Yes, some days are bitter cold. Or wet and bitter cold. But others are mild, a bit steamy. The afternoon sun is warm on our shoulders as we do weekend errands. So it’s been time to pull out the unfinished winter projects – the last pair of mittens for the nieces, the remaining hats – for me, and one to send off to the Sioux elders.
Wanting to study twined knitting this year, I’ve been working on a couple of pairs of mittens that draw on a variety of twining and colorwork techniques. I finally finished a pair of mittens for the youngest niece-let (finally, because I seemed to have been knitting on fumes after the winter holiday rush to finish so many gloves and mitts). No pattern for these little dainties (but guided by those shared by other generous knitters here and here), some skeins of Araucania pink and magenta, US 3 (3.25 mm) dpns, and online discussion of twined knitting techniques. Somehow, I managed to include most of the technical elements I’d set out to study: multi-color casting-on (3-strand braided cast-on) and corrugated ribbing (on the cuffs), bands of twined “crook” or chain stitches (above the wrists). This project was a delight to research: twined knitting resources abound on the net (here and here, for instance), and it’s easy to find powerful inspiration from amazing twiners like Anna-Maj’s and Asplund.
A pair of multi-color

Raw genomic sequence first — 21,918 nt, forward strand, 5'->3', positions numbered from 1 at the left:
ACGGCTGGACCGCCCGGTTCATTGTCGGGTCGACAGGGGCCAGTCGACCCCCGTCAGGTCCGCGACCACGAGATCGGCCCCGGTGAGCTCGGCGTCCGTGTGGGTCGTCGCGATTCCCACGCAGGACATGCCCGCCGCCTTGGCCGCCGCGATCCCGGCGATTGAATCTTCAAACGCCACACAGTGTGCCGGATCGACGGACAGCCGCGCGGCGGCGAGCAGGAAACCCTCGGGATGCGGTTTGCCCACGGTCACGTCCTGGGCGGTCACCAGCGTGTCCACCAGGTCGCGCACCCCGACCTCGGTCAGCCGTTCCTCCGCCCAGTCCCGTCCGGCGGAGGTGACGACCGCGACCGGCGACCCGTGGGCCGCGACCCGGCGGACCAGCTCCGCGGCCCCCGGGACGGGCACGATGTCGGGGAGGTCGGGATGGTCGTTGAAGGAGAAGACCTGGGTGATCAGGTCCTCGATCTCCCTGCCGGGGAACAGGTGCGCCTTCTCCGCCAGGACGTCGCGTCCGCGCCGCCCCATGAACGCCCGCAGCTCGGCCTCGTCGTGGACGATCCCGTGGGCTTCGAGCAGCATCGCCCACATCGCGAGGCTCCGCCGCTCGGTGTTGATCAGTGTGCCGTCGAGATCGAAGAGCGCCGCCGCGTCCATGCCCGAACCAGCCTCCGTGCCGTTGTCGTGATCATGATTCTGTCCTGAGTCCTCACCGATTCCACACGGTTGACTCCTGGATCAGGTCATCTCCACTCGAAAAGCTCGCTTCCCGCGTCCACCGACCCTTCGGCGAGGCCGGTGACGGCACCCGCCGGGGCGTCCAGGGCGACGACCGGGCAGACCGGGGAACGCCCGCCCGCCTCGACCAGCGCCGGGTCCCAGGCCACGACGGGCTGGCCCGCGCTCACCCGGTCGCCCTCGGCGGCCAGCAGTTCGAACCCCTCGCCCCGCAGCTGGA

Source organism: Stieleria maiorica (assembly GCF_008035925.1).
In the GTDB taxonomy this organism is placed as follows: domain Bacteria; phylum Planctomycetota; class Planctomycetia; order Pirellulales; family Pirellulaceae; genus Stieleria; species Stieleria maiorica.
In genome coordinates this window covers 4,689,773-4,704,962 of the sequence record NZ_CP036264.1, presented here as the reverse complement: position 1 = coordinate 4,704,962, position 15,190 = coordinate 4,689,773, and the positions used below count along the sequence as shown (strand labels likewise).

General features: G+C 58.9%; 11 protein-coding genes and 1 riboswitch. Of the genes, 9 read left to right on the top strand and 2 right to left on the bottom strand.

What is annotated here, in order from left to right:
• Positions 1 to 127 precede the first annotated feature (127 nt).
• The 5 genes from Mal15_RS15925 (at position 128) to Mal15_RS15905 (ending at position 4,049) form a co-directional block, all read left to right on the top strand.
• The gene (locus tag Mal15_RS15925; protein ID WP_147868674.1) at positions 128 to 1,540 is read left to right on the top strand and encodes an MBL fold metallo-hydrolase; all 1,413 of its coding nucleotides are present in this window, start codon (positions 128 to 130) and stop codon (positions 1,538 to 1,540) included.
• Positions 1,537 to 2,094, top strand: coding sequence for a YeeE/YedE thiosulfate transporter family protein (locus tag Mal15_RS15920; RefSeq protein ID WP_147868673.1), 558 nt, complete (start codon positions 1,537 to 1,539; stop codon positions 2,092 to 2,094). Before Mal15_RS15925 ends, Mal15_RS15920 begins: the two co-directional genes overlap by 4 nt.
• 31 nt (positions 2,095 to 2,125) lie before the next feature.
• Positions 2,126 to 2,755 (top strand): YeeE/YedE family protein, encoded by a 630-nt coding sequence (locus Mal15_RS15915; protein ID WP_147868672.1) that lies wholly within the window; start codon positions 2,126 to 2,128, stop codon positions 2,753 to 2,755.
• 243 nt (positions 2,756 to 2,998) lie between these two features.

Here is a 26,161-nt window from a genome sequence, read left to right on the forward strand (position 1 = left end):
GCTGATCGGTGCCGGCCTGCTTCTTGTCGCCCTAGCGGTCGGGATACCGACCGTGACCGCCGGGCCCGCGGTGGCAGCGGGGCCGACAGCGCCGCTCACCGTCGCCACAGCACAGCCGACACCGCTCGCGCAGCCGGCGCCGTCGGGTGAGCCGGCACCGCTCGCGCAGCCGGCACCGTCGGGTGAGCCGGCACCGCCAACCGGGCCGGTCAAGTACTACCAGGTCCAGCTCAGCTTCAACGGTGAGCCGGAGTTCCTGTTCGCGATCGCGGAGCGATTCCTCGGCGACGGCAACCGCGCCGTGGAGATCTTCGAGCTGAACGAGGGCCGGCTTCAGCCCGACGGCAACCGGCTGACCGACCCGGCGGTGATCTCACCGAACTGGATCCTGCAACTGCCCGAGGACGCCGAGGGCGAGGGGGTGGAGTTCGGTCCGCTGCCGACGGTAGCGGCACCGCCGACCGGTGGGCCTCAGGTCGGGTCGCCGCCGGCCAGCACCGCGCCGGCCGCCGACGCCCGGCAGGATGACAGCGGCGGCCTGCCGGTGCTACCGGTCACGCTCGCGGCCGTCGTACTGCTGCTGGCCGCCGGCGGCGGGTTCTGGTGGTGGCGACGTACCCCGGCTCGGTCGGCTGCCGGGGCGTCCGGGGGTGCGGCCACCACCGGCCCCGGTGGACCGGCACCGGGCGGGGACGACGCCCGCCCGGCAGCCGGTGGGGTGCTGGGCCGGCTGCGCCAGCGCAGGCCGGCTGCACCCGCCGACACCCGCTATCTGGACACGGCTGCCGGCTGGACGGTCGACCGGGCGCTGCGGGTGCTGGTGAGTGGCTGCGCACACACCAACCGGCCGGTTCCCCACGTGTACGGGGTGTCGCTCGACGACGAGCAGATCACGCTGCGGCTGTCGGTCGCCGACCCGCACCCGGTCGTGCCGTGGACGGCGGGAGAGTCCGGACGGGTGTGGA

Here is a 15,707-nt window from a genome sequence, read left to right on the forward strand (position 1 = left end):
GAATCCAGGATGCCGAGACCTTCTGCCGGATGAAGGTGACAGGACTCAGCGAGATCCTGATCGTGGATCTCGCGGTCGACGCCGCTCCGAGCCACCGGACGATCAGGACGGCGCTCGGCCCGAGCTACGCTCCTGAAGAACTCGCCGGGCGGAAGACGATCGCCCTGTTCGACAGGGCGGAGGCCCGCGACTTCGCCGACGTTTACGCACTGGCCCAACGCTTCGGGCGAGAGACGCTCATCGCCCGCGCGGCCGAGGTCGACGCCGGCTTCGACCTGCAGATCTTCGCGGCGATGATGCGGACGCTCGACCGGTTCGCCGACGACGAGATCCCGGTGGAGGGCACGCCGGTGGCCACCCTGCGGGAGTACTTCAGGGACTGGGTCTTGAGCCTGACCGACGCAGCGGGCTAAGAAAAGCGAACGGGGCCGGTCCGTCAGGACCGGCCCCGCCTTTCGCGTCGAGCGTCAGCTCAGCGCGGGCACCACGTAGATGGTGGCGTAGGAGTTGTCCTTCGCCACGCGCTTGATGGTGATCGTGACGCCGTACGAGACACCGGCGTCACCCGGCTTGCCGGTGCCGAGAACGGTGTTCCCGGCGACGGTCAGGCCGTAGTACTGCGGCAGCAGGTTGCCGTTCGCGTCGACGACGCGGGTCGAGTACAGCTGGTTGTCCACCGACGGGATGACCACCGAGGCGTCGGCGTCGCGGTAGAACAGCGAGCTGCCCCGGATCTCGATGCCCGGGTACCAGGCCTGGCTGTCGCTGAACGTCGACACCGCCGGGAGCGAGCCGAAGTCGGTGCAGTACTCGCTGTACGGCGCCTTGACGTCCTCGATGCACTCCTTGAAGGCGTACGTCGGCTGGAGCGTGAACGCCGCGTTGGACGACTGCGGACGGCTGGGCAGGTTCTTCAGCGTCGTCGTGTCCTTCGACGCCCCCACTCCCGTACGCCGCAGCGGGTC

mittens (pattern by Kate Gilbert) finally came off the needles, a bit later than planned. Worked in a niece’s favorite earthy colors (Araucania Nature Wool Multi, US 2 / 2.75 mm – would go up a size next time around), these were a challenging treat to execute.
- Recharted the leaves, to turn them so that they point towards the fingers now;
- revised some of the twists so that they lay flatter, using decreases and increases instead of 3 st twists; and
- worked a thumb gusset at side instead of inset thumb on palm. Wish I’d gone up a size on the needles, but soldiered on, having frogged the cuffs once.
detail of the surface – compare twisted sts with dec and increase techniques
Vertigo hat by Kerstin Michler, just in time for the vernal equinox. A straightforward little pattern, which made a wonderful hat with the colors I anticipate from spring. Noro Silk Garden and US 6 (4.0 mm) needles (16″ circulars and dpns). Worked with 40 sts (instead of 45) for woman’s hat. Used just over 1 skein of yarn to knit the 11 sections required.
KOB Ying Yang Beret IV,
Noro Silk Garden, US 4 (3.5 mm) needles
Just because I love this pattern. Just because I want to try KOB instead of brioche. Just because I love Silk Garden yarns. Just because I could use a Noro hat to match my scarf. Just because my US 4/3.5 mm dpns are empty. Just because I could manage another rehearsal project.Nb. substituting KOB for brioche worked just fine. Made double increases in similar manner (k1, yo, k1 in same st), and decreases also work similarly. But, on next round, I worked sl1, k1 (to make only 1 yo in back instead of 2) in preparation for the decrease (next row), and then kkob to k2tog. Helped to place both strands on the needle before knitting. And, did a double braid at edge (I like it firmer). Otherwise, the beret seems indistinguishable from its traditional “brioche” twin.
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